The new Wager Matches are an interesting twist as well, letting you bet credits against your own performance; rank in the top three and you earn credits, rank anywhere else and you lose credits. These matches will no doubt be dominated by high level players the way poker games are usually dominated by card sharks, but even amateur gamblers can have fun thanks to the three tiers of betting. The lowest tier, Ante Up, only requires a 10 credit buy in, which is a modest enough entry fee to entice anyone to give it a try; the modes themselves are fun, with One in the Chamber and Gun Game topping my own personal list, and even though I never felt particularly thrilled by the gambling aspect, ending a round 'in the money' does lend a nice element of accomplishment to the experience.

Call of Duty: Black Ops extras

Treyarch also included a lot of extras that round out the overall experience and helps bring CoD up to date with contemporary franchises such as Halo. Theater mode, for example, isn't anything new, but it is smartly implemented, with each kill and death mapped as bookmarks on the timeline, letting you easily warp to a moment of triumph or defeat. Combat Training is also a worthwhile addition, especially for anyone who's been afraid to jump into the snarky, chaotic online environment; it's a closed environment where you can set up matches with your friends and bots to familiarise yourself with competitive play.

I was disappointed to find that Team Deathmatch and Free-for-All were the only modes available, but the bots do a decent job of replicating some of the behaviour you often see online - sniper camping, for instance. I also have to mention the character customisation features like emblems and clan tags as well as the ability to set up private matches with custom settings that the hardcore online community will no doubt appreciate.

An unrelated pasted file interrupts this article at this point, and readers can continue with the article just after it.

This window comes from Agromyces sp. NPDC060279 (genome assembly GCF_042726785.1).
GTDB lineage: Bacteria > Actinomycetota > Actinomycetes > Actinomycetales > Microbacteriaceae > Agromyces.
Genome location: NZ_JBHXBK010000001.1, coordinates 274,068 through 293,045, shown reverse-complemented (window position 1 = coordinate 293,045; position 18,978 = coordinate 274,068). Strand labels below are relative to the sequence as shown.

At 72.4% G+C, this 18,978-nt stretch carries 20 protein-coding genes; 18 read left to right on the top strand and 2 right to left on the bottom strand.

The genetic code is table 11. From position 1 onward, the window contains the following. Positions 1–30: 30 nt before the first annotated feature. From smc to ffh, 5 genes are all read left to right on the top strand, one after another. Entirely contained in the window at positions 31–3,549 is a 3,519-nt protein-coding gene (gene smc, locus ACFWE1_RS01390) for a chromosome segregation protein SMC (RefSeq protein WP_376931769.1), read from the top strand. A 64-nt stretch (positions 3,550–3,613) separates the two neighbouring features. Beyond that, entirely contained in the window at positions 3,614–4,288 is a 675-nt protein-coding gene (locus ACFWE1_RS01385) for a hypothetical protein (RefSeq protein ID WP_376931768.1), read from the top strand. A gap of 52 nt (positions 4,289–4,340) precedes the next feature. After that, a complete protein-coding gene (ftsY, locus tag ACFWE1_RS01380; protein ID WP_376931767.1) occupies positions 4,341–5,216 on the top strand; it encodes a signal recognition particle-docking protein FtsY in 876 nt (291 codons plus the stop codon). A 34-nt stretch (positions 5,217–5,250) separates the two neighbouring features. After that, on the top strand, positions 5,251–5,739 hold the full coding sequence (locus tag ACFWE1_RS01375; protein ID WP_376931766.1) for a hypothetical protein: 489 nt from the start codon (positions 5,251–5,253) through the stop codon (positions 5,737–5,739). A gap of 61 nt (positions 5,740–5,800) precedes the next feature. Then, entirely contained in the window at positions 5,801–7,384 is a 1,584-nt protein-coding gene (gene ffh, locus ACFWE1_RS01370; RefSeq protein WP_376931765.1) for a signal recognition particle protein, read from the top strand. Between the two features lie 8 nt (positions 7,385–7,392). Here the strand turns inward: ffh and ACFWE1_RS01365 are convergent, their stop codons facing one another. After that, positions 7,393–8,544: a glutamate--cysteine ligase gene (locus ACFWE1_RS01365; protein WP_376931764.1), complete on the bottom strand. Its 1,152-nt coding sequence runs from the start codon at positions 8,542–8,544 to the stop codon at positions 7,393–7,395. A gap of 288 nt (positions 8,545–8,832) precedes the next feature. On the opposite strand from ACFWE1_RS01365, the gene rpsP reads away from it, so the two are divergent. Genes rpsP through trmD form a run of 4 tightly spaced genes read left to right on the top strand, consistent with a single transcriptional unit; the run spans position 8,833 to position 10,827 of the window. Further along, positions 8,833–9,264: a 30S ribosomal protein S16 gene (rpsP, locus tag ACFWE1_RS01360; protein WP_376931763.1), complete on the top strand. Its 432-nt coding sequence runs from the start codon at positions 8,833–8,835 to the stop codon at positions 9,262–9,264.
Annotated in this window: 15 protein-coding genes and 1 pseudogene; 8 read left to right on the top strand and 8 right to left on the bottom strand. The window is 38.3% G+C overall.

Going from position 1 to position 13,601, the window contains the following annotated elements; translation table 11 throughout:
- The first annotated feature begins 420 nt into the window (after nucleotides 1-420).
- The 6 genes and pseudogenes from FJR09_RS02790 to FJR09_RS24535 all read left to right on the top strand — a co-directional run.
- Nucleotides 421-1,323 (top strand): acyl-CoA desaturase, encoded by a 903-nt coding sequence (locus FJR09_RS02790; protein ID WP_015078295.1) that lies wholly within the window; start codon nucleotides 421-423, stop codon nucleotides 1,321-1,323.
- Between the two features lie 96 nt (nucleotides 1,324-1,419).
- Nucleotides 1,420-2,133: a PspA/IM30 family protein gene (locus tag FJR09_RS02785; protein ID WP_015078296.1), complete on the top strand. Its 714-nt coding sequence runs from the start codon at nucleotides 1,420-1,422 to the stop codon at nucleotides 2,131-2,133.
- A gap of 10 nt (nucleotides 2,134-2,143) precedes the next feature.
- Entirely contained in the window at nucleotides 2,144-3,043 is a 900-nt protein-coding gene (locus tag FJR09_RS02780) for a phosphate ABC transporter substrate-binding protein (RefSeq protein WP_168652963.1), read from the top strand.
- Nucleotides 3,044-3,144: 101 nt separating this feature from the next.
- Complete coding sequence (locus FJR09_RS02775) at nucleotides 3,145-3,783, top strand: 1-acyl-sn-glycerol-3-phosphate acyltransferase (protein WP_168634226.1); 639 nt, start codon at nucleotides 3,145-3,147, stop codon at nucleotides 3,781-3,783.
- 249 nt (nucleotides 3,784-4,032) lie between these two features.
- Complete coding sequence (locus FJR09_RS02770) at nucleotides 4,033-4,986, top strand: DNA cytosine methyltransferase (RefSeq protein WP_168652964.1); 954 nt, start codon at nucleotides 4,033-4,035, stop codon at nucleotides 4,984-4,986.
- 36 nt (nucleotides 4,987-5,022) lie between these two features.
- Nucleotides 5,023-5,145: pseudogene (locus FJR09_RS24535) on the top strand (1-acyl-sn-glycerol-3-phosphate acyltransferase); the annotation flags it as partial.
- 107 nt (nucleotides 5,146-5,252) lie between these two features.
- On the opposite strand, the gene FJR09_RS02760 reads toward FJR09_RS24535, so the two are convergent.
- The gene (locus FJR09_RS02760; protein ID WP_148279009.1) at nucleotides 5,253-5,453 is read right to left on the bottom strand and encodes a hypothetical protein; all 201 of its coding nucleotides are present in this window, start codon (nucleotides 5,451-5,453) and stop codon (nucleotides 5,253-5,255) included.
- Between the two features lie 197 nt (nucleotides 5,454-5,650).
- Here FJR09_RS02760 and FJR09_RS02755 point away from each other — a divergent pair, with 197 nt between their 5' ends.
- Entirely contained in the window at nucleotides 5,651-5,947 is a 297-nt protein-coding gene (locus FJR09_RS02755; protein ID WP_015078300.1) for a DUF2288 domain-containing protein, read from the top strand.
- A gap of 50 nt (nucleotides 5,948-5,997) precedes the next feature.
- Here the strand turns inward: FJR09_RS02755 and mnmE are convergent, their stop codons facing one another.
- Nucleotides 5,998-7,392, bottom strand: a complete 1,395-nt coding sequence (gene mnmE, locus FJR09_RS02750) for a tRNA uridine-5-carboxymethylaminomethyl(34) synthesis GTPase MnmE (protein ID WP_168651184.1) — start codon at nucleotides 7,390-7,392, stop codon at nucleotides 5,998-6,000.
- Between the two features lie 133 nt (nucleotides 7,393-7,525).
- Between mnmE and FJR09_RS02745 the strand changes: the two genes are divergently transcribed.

Next page: More extras, testing methods and our expert verdict >>

See also:

Download games, PC games reviews and news

Games reviews

Call of Duty: World at War review

Microsoft Kinect for Xbox 360 review

Then there are the unlockable extras that Treyarch hid throughout Call of Duty: Black Ops; I won't discuss them in detail here because I don't want to ruin the surprise (other sites have already reported on some of the extras, so Google around if you want), but let's just say that there are clever little extras that add a geniune sense of value. That, by the way, is Black Ops' true strength: it offers up so many things to do that you can't help feel as if you're getting your money's worth.

Call of Duty: Black Ops

Look at the barrel of the gun and you can see a custom clan tag as well as an emblem (PS3 version)

But as was the case when I reviewed Modern Warfare 2, I played Call of Duty: Black Ops under ideal circumstances, so it'll be interesting to not only see how the community reacts to the game, but how I'll feel about it after investing multiple hours into the multiplayer. There are valid questions I just can't answer at this point, such as will gamers embrace the currency system or reject it, and what sorts of idiotic and game-breaking behaviour will the community come up with - snipers camping Domination maps to get nukes in MW2 ruined many a match for me, for example.

And yet, despite those misgivings, I also can't deny the level of polish and value inherent in Call of Duty: Black Ops. It's an all-encompassing package that is easy to recommend to fans of the series. Besides, console shooter fans will no doubt flock to it in droves as it's already breaking pre-order records, so you almost have to buy it if you regularly play online because it's the game most of your friends will no doubt be playing.